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From CoDi to DiMo: Mexico’s second shot at growing digital payments

First came CoDi, or “Cobro Digital” (Digital Collection). But it didn’t take off. The system, launched by the Bank of Mexico to accelerate instant payments in the country, was pioneering even before Pix came online in Brazil a year later. But it did not succeed, and today, most Mexicans are unaware of what it entails. Now, in a second attempt, DiMo turns one year in Mexico, yet another initiative to promote online payments in Latin America’s second-largest economy.

DiMo, short for Mobile Money, aims to gain traction among Mexicans by using only mobile phone numbers for money transfers. However, like CoDi, it has some limitations: both are focused on the banked population, as indicated by specialists.

Yet, it is expected to be more open to fintechs this time around. Currently, 19 financial institutions can provide the service. Fifteen more are in the incorporation process, central bank officials have said. As of recently, the regulator said there were already over 7 million registered accounts for DiMo, which facilitates money transfers using only the recipient’s cellphone number.

“As DiMo becomes more widely available through financial applications, electronic payments adoption will be facilitated, simplifying the process of sending transfers,” stated Victoria Rodríguez Ceja, the governor of the Central Bank.

CoDi´s case in Mexico

Throughout Latin America, instant payments aiming to reduce cash usage while promoting greater financial inclusion, are advancing. But not at the same pace in every country.

The numbers tell the story for CoDi, introduced in 2019. Unlike Pix, which was immediately available for hundreds of financial institutions, ranging from banks to fintechs to payment providers in Brazil, CoDi in Mexico was supported by only a handful of traditional banks.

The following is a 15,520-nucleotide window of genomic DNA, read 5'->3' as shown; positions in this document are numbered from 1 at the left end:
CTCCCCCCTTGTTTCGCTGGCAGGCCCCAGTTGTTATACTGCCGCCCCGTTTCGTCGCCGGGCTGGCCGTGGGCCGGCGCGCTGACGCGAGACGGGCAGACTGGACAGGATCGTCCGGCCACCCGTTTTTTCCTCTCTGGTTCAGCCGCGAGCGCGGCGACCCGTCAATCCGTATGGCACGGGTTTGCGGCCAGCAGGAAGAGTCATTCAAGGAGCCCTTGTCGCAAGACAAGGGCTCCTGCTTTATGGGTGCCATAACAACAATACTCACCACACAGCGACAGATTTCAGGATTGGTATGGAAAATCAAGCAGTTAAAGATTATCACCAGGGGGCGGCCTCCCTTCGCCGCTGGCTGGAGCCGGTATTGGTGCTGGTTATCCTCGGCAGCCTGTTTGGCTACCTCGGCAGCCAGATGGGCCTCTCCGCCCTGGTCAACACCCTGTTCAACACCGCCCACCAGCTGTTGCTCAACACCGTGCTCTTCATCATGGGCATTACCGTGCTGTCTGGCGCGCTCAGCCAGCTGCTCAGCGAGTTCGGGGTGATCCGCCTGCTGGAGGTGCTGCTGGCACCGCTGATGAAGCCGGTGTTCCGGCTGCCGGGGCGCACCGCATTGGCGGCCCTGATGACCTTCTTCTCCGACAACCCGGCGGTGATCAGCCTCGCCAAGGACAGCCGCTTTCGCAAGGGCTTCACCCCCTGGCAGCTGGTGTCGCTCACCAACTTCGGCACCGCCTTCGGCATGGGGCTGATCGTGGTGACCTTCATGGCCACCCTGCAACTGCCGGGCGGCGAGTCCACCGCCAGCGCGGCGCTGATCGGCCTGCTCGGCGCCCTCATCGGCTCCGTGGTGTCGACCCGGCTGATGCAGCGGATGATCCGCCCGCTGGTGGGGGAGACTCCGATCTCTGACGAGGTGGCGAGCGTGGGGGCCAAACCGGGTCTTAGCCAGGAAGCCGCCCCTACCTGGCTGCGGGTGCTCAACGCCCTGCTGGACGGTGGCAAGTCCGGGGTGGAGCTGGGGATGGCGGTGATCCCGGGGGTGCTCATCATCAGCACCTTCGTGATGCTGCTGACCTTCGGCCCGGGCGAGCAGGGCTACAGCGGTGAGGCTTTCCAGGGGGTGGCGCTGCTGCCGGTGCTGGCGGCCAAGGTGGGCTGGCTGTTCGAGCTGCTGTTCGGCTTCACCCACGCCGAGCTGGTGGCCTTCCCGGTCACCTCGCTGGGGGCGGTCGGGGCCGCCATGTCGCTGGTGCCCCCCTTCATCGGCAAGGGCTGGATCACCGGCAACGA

Over the course of four years, the system has recorded less than $1 billion in total transactions. It counts 1.9 million accounts that have conducted at least one payment. This starkly contrasts the remarkable success of Pix in Brazil. Over 140 million users and a monthly transaction volume exceeding USD 400 billion.

“In the case of Mexico and CoDi, the system is highly concentrated. It was unsuccessful for various reasons,” says Ignacio Carballo, Head of Alternative Finance at Americas Market Intelligence. “Among others, cash usage in Mexico is immensely higher than in other regional economies.”

FIntechs now onboard

Taking lessons from past endeavors, DiMo has been extended to include financial technology institutions this time around. Leading Brazilian fintech Nubank, for instance, announced plans earlier this year to integrate DiMo into its Mexican app.

“We see a great opportunity in DiMo to simplify money transfers, reduce cash usage, and drive the digitalization of the country’s economy,” commented Iván Canales, who leads Nubank’s operations in the country. “This opens up the possibility of sending and receiving money using the recipient’s ten-digit cellphone number as a reference, with no commission or cost for users,” he emphasized.

In a recent study on the growth of mobile banking in Mexico, BBVA Mexico projects an increase in mobile transactions in the coming years. By 2025, they will account for 18% of the total, and by 2030, 23%. The bank was the first to enable DiMo in June 2023.

Fintechs are booming in Mexico but financial inclusion is lagging

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